Lost in the hotly debated issues surrounding the landmark Sarbanes-Oxley Act of 2002 are the unforeseen consequences impacting the accounting profession itself. Foremost among these is the creation of an inhibited marketplace that primarily benefits the Big Four accounting firms at the expense of their smaller, regional and often more flexible counterparts.Largely because of SOX, the Big Four now collectively audit 80 percent of all U.S. public companies. Under Sarbanes-Oxley, the Public Company Accounting Oversight Board was established and set out to define and enforce a set of rules covering standards for all auditors of public companies.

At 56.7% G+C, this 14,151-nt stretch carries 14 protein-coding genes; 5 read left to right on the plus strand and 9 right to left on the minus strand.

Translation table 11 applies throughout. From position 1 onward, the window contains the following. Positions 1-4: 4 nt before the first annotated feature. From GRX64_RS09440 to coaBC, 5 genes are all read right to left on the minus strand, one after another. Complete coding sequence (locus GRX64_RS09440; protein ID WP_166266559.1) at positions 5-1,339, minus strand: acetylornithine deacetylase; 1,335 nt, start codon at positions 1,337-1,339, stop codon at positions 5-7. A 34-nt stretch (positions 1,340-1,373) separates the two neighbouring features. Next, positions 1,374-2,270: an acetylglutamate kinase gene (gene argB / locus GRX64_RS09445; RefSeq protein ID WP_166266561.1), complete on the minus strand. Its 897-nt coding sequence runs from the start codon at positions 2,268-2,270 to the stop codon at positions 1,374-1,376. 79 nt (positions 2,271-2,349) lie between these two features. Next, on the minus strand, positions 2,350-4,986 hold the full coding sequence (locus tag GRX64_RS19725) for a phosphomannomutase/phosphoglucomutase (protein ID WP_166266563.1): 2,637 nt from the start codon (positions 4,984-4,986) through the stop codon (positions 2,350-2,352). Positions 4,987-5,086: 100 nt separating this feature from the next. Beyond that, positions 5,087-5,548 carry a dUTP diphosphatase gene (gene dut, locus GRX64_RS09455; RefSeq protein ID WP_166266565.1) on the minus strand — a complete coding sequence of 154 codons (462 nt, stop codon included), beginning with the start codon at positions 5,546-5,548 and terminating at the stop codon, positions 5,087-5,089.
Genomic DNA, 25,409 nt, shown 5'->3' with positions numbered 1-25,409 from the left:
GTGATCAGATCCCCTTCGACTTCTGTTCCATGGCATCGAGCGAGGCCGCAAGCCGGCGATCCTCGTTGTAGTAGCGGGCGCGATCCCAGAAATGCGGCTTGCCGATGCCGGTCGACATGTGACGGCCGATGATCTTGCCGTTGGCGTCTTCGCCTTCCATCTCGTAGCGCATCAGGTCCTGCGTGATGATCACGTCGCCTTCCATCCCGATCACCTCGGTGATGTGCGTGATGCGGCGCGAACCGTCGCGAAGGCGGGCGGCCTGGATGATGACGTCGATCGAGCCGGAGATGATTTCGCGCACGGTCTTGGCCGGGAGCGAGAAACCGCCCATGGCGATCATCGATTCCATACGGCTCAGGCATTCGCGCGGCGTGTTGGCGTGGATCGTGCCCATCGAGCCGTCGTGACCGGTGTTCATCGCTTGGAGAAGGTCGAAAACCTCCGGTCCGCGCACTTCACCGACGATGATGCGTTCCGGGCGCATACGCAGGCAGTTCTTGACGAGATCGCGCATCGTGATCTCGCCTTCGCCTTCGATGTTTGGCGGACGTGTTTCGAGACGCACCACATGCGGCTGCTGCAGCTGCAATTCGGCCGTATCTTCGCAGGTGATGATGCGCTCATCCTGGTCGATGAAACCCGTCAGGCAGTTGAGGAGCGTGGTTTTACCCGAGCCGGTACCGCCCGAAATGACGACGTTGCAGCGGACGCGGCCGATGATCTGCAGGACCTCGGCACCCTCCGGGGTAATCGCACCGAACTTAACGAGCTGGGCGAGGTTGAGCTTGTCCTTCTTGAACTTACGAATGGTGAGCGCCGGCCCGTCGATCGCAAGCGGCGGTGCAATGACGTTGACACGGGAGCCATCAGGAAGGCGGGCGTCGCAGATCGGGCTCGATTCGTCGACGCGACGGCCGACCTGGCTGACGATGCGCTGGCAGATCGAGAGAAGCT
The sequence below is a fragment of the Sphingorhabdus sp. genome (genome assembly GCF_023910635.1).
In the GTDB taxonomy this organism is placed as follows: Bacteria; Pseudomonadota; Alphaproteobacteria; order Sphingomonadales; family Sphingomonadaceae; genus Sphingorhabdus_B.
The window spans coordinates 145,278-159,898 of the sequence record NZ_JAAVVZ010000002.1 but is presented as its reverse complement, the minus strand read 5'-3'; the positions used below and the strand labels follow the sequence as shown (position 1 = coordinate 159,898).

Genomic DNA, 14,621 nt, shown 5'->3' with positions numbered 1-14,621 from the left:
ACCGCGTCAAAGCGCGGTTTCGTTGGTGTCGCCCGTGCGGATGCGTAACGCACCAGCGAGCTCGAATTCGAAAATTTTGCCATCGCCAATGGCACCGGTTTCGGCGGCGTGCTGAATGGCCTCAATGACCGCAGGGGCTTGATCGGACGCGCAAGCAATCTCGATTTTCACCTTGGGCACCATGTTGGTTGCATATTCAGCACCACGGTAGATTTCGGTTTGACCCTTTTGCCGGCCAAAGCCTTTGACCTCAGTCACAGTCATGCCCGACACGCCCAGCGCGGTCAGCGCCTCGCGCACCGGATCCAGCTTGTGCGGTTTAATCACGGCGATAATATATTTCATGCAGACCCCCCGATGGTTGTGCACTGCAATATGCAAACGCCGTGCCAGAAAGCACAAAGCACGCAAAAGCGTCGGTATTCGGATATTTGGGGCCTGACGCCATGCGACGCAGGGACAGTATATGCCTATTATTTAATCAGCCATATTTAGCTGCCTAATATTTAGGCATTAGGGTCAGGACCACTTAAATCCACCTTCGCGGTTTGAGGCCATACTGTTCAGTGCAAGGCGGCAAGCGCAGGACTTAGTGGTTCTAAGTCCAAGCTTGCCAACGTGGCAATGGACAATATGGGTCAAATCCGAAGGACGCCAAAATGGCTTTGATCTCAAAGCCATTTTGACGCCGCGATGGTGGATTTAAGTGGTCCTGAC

These standards are wholly inappropriate for smaller, entrepreneurial public companies and the small auditors that can most affordably and efficiently serve them. The PCAOB's standards practically wrote the Big Four into the rules, establishing what the U.S. Government Accountability Office has labeled an oligopoly.
Register or login for access to this item and much more
All Accounting Today content is archived after seven days.
Community members receive:
- All recent and archived articles
- Conference offers and updates
- A full menu of enewsletter options
- Web seminars, white papers, ebooks
Already have an account? Log In
Don't have an account? Register for Free Unlimited Access